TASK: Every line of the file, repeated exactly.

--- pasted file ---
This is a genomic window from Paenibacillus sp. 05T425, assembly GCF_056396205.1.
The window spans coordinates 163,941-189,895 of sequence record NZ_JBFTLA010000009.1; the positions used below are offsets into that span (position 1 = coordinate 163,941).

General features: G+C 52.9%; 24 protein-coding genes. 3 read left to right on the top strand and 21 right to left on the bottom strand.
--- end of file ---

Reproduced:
This is a genomic window from Paenibacillus sp. 05T425, assembly GCF_056396205.1.
The window spans coordinates 163,941-189,895 of sequence record NZ_JBFTLA010000009.1; the positions used below are offsets into that span (position 1 = coordinate 163,941).

General features: G+C 52.9%; 24 protein-coding genes. 3 read left to right on the top strand and 21 right to left on the bottom strand.